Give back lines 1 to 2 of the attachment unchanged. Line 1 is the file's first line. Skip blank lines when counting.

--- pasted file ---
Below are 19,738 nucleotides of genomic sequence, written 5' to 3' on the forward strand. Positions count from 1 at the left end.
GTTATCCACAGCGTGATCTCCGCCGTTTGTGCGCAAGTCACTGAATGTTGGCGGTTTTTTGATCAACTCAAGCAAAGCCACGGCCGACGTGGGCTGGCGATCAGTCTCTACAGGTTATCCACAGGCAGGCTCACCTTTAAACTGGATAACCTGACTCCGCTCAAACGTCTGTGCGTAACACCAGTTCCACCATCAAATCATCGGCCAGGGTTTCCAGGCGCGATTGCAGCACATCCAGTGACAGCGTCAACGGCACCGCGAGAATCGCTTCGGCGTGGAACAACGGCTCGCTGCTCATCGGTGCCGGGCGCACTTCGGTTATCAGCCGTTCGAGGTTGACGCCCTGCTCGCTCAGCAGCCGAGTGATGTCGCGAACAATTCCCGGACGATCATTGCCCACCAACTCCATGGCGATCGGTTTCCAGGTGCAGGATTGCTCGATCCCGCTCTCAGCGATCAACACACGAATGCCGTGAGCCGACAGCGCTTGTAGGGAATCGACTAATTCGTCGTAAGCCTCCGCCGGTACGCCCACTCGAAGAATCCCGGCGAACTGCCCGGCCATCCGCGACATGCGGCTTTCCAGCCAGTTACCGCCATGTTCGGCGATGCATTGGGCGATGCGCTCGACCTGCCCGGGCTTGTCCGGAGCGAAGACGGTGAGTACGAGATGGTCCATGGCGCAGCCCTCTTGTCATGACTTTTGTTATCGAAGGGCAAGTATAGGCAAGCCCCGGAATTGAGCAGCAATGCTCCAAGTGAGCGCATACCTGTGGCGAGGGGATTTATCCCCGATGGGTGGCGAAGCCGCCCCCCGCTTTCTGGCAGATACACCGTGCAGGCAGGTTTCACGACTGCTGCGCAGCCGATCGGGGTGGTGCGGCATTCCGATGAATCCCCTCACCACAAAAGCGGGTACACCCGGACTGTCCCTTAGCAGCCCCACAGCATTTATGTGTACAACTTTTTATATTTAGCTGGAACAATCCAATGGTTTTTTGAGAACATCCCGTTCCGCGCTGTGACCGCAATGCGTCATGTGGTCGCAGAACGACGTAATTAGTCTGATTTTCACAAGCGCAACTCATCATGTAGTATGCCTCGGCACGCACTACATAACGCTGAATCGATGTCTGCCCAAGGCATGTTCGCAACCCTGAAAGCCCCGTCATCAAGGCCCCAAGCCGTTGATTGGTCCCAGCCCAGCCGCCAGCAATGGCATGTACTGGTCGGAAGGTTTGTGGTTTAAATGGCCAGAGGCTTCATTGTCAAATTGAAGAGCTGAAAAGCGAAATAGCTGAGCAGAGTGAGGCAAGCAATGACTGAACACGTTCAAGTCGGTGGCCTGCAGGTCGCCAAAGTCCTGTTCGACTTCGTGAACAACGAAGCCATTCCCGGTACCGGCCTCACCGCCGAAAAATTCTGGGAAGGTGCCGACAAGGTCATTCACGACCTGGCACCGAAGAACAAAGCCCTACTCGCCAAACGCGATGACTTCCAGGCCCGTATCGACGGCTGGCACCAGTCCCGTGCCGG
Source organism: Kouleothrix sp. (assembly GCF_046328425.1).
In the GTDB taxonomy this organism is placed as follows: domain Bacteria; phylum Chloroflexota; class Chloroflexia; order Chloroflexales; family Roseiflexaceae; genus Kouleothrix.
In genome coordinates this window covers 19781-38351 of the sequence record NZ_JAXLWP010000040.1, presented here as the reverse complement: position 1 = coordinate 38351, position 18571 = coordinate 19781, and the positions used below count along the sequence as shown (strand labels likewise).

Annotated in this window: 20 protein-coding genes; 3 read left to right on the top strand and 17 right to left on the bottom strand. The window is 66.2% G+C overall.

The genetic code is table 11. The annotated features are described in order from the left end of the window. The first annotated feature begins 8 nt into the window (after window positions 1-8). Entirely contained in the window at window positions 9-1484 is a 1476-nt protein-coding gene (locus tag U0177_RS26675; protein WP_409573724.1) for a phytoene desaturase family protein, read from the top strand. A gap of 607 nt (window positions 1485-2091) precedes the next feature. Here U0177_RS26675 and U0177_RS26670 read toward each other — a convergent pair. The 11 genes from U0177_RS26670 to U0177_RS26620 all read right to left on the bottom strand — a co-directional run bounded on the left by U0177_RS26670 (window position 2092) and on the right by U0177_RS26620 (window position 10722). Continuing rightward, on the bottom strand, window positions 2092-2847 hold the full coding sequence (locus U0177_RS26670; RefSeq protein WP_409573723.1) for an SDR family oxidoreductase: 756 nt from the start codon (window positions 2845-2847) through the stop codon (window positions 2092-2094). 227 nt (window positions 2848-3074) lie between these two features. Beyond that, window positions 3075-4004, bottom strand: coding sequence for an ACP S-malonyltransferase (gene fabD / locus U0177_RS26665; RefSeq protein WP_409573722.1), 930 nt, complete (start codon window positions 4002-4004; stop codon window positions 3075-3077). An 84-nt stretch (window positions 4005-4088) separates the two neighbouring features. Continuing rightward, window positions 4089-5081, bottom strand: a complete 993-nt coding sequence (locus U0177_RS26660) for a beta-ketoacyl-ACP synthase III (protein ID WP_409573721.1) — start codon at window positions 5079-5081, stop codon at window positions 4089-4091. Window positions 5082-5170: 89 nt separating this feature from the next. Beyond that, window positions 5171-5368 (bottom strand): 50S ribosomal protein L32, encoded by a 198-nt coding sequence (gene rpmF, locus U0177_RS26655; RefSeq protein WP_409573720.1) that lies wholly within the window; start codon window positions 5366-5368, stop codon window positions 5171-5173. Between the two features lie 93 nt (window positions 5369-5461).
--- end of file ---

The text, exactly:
Below are 19,738 nucleotides of genomic sequence, written 5' to 3' on the forward strand. Positions count from 1 at the left end.
GTTATCCACAGCGTGATCTCCGCCGTTTGTGCGCAAGTCACTGAATGTTGGCGGTTTTTTGATCAACTCAAGCAAAGCCACGGCCGACGTGGGCTGGCGATCAGTCTCTACAGGTTATCCACAGGCAGGCTCACCTTTAAACTGGATAACCTGACTCCGCTCAAACGTCTGTGCGTAACACCAGTTCCACCATCAAATCATCGGCCAGGGTTTCCAGGCGCGATTGCAGCACATCCAGTGACAGCGTCAACGGCACCGCGAGAATCGCTTCGGCGTGGAACAACGGCTCGCTGCTCATCGGTGCCGGGCGCACTTCGGTTATCAGCCGTTCGAGGTTGACGCCCTGCTCGCTCAGCAGCCGAGTGATGTCGCGAACAATTCCCGGACGATCATTGCCCACCAACTCCATGGCGATCGGTTTCCAGGTGCAGGATTGCTCGATCCCGCTCTCAGCGATCAACACACGAATGCCGTGAGCCGACAGCGCTTGTAGGGAATCGACTAATTCGTCGTAAGCCTCCGCCGGTACGCCCACTCGAAGAATCCCGGCGAACTGCCCGGCCATCCGCGACATGCGGCTTTCCAGCCAGTTACCGCCATGTTCGGCGATGCATTGGGCGATGCGCTCGACCTGCCCGGGCTTGTCCGGAGCGAAGACGGTGAGTACGAGATGGTCCATGGCGCAGCCCTCTTGTCATGACTTTTGTTATCGAAGGGCAAGTATAGGCAAGCCCCGGAATTGAGCAGCAATGCTCCAAGTGAGCGCATACCTGTGGCGAGGGGATTTATCCCCGATGGGTGGCGAAGCCGCCCCCCGCTTTCTGGCAGATACACCGTGCAGGCAGGTTTCACGACTGCTGCGCAGCCGATCGGGGTGGTGCGGCATTCCGATGAATCCCCTCACCACAAAAGCGGGTACACCCGGACTGTCCCTTAGCAGCCCCACAGCATTTATGTGTACAACTTTTTATATTTAGCTGGAACAATCCAATGGTTTTTTGAGAACATCCCGTTCCGCGCTGTGACCGCAATGCGTCATGTGGTCGCAGAACGACGTAATTAGTCTGATTTTCACAAGCGCAACTCATCATGTAGTATGCCTCGGCACGCACTACATAACGCTGAATCGATGTCTGCCCAAGGCATGTTCGCAACCCTGAAAGCCCCGTCATCAAGGCCCCAAGCCGTTGATTGGTCCCAGCCCAGCCGCCAGCAATGGCATGTACTGGTCGGAAGGTTTGTGGTTTAAATGGCCAGAGGCTTCATTGTCAAATTGAAGAGCTGAAAAGCGAAATAGCTGAGCAGAGTGAGGCAAGCAATGACTGAACACGTTCAAGTCGGTGGCCTGCAGGTCGCCAAAGTCCTGTTCGACTTCGTGAACAACGAAGCCATTCCCGGTACCGGCCTCACCGCCGAAAAATTCTGGGAAGGTGCCGACAAGGTCATTCACGACCTGGCACCGAAGAACAAAGCCCTACTCGCCAAACGCGATGACTTCCAGGCCCGTATCGACGGCTGGCACCAGTCCCGTGCCGG